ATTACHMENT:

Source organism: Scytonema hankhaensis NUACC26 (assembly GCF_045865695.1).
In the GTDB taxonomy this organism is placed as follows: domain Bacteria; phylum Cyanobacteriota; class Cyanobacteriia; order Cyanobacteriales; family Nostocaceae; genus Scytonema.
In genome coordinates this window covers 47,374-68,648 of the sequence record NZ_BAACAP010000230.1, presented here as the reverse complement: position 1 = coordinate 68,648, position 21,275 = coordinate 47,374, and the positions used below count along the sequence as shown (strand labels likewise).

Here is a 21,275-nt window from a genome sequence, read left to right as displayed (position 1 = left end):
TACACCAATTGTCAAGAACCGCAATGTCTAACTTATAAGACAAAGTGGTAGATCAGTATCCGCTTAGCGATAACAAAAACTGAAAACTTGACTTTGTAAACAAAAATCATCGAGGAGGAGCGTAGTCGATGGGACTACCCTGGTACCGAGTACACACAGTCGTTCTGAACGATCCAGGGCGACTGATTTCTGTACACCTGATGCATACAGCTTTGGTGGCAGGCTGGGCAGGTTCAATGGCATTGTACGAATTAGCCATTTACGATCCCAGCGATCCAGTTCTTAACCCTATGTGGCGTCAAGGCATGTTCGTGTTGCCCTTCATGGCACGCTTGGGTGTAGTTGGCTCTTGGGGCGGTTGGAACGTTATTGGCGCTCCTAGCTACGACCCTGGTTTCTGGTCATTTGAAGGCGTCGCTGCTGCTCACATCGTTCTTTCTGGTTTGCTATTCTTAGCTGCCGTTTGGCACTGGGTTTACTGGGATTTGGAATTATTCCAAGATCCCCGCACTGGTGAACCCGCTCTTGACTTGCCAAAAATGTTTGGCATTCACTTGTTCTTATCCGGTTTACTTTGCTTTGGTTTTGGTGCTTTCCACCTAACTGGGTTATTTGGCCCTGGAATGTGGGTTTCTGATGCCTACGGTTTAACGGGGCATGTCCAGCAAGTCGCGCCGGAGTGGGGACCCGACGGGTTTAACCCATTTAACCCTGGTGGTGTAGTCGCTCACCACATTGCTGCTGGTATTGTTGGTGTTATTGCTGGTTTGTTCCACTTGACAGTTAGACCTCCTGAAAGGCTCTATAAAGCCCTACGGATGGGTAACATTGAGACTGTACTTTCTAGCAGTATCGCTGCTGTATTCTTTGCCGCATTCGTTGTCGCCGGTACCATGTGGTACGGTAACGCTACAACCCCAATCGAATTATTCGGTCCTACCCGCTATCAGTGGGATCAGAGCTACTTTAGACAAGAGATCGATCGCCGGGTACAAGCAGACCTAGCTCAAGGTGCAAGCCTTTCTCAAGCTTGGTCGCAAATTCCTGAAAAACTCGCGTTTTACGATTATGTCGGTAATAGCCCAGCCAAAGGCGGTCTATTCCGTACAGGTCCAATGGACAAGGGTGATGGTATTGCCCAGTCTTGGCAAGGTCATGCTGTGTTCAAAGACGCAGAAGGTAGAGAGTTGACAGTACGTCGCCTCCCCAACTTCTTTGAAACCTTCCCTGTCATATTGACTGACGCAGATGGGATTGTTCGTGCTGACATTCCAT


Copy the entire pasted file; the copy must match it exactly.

Source organism: Scytonema hankhaensis NUACC26 (assembly GCF_045865695.1).
In the GTDB taxonomy this organism is placed as follows: domain Bacteria; phylum Cyanobacteriota; class Cyanobacteriia; order Cyanobacteriales; family Nostocaceae; genus Scytonema.
In genome coordinates this window covers 47,374-68,648 of the sequence record NZ_BAACAP010000230.1, presented here as the reverse complement: position 1 = coordinate 68,648, position 21,275 = coordinate 47,374, and the positions used below count along the sequence as shown (strand labels likewise).

Here is a 21,275-nt window from a genome sequence, read left to right as displayed (position 1 = left end):
TACACCAATTGTCAAGAACCGCAATGTCTAACTTATAAGACAAAGTGGTAGATCAGTATCCGCTTAGCGATAACAAAAACTGAAAACTTGACTTTGTAAACAAAAATCATCGAGGAGGAGCGTAGTCGATGGGACTACCCTGGTACCGAGTACACACAGTCGTTCTGAACGATCCAGGGCGACTGATTTCTGTACACCTGATGCATACAGCTTTGGTGGCAGGCTGGGCAGGTTCAATGGCATTGTACGAATTAGCCATTTACGATCCCAGCGATCCAGTTCTTAACCCTATGTGGCGTCAAGGCATGTTCGTGTTGCCCTTCATGGCACGCTTGGGTGTAGTTGGCTCTTGGGGCGGTTGGAACGTTATTGGCGCTCCTAGCTACGACCCTGGTTTCTGGTCATTTGAAGGCGTCGCTGCTGCTCACATCGTTCTTTCTGGTTTGCTATTCTTAGCTGCCGTTTGGCACTGGGTTTACTGGGATTTGGAATTATTCCAAGATCCCCGCACTGGTGAACCCGCTCTTGACTTGCCAAAAATGTTTGGCATTCACTTGTTCTTATCCGGTTTACTTTGCTTTGGTTTTGGTGCTTTCCACCTAACTGGGTTATTTGGCCCTGGAATGTGGGTTTCTGATGCCTACGGTTTAACGGGGCATGTCCAGCAAGTCGCGCCGGAGTGGGGACCCGACGGGTTTAACCCATTTAACCCTGGTGGTGTAGTCGCTCACCACATTGCTGCTGGTATTGTTGGTGTTATTGCTGGTTTGTTCCACTTGACAGTTAGACCTCCTGAAAGGCTCTATAAAGCCCTACGGATGGGTAACATTGAGACTGTACTTTCTAGCAGTATCGCTGCTGTATTCTTTGCCGCATTCGTTGTCGCCGGTACCATGTGGTACGGTAACGCTACAACCCCAATCGAATTATTCGGTCCTACCCGCTATCAGTGGGATCAGAGCTACTTTAGACAAGAGATCGATCGCCGGGTACAAGCAGACCTAGCTCAAGGTGCAAGCCTTTCTCAAGCTTGGTCGCAAATTCCTGAAAAACTCGCGTTTTACGATTATGTCGGTAATAGCCCAGCCAAAGGCGGTCTATTCCGTACAGGTCCAATGGACAAGGGTGATGGTATTGCCCAGTCTTGGCAAGGTCATGCTGTGTTCAAAGACGCAGAAGGTAGAGAGTTGACAGTACGTCGCCTCCCCAACTTCTTTGAAACCTTCCCTGTCATATTGACTGACGCAGATGGGATTGTTCGTGCTGACATTCCAT